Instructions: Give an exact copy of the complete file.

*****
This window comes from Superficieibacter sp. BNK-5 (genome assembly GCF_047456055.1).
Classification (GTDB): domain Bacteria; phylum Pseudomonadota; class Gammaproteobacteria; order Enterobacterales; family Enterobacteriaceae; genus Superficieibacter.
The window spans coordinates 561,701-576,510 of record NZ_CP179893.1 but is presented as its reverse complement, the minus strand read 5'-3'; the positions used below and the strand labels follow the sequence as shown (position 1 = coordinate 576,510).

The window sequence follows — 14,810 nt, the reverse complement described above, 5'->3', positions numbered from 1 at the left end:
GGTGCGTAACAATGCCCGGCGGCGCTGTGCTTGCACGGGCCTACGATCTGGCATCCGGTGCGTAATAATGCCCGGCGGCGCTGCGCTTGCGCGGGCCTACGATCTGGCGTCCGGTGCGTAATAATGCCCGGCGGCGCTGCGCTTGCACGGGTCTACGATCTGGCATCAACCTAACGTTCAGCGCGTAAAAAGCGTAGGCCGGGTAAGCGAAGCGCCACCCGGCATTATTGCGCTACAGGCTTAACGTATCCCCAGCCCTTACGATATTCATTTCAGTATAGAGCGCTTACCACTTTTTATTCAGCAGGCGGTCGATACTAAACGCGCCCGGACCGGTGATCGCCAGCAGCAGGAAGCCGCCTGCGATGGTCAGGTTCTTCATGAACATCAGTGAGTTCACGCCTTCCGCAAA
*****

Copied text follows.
This window comes from Superficieibacter sp. BNK-5 (genome assembly GCF_047456055.1).
Classification (GTDB): domain Bacteria; phylum Pseudomonadota; class Gammaproteobacteria; order Enterobacterales; family Enterobacteriaceae; genus Superficieibacter.
The window spans coordinates 561,701-576,510 of record NZ_CP179893.1 but is presented as its reverse complement, the minus strand read 5'-3'; the positions used below and the strand labels follow the sequence as shown (position 1 = coordinate 576,510).

The window sequence follows — 14,810 nt, the reverse complement described above, 5'->3', positions numbered from 1 at the left end:
GGTGCGTAACAATGCCCGGCGGCGCTGTGCTTGCACGGGCCTACGATCTGGCATCCGGTGCGTAATAATGCCCGGCGGCGCTGCGCTTGCGCGGGCCTACGATCTGGCGTCCGGTGCGTAATAATGCCCGGCGGCGCTGCGCTTGCACGGGTCTACGATCTGGCATCAACCTAACGTTCAGCGCGTAAAAAGCGTAGGCCGGGTAAGCGAAGCGCCACCCGGCATTATTGCGCTACAGGCTTAACGTATCCCCAGCCCTTACGATATTCATTTCAGTATAGAGCGCTTACCACTTTTTATTCAGCAGGCGGTCGATACTAAACGCGCCCGGACCGGTGATCGCCAGCAGCAGGAAGCCGCCTGCGATGGTCAGGTTCTTCATGAACATCAGTGAGTTCACGCCTTCCGCAAA